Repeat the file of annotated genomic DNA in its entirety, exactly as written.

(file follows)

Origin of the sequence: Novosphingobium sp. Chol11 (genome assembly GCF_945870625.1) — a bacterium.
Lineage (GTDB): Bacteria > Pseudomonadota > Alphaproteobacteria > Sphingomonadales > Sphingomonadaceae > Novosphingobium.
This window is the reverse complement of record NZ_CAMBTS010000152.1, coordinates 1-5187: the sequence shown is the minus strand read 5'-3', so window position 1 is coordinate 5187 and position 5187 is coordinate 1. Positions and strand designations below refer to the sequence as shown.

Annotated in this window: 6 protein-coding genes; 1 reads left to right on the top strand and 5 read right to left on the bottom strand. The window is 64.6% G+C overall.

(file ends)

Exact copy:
Origin of the sequence: Novosphingobium sp. Chol11 (genome assembly GCF_945870625.1) — a bacterium.
Lineage (GTDB): Bacteria > Pseudomonadota > Alphaproteobacteria > Sphingomonadales > Sphingomonadaceae > Novosphingobium.
This window is the reverse complement of record NZ_CAMBTS010000152.1, coordinates 1-5187: the sequence shown is the minus strand read 5'-3', so window position 1 is coordinate 5187 and position 5187 is coordinate 1. Positions and strand designations below refer to the sequence as shown.

Annotated in this window: 6 protein-coding genes; 1 reads left to right on the top strand and 5 read right to left on the bottom strand. The window is 64.6% G+C overall.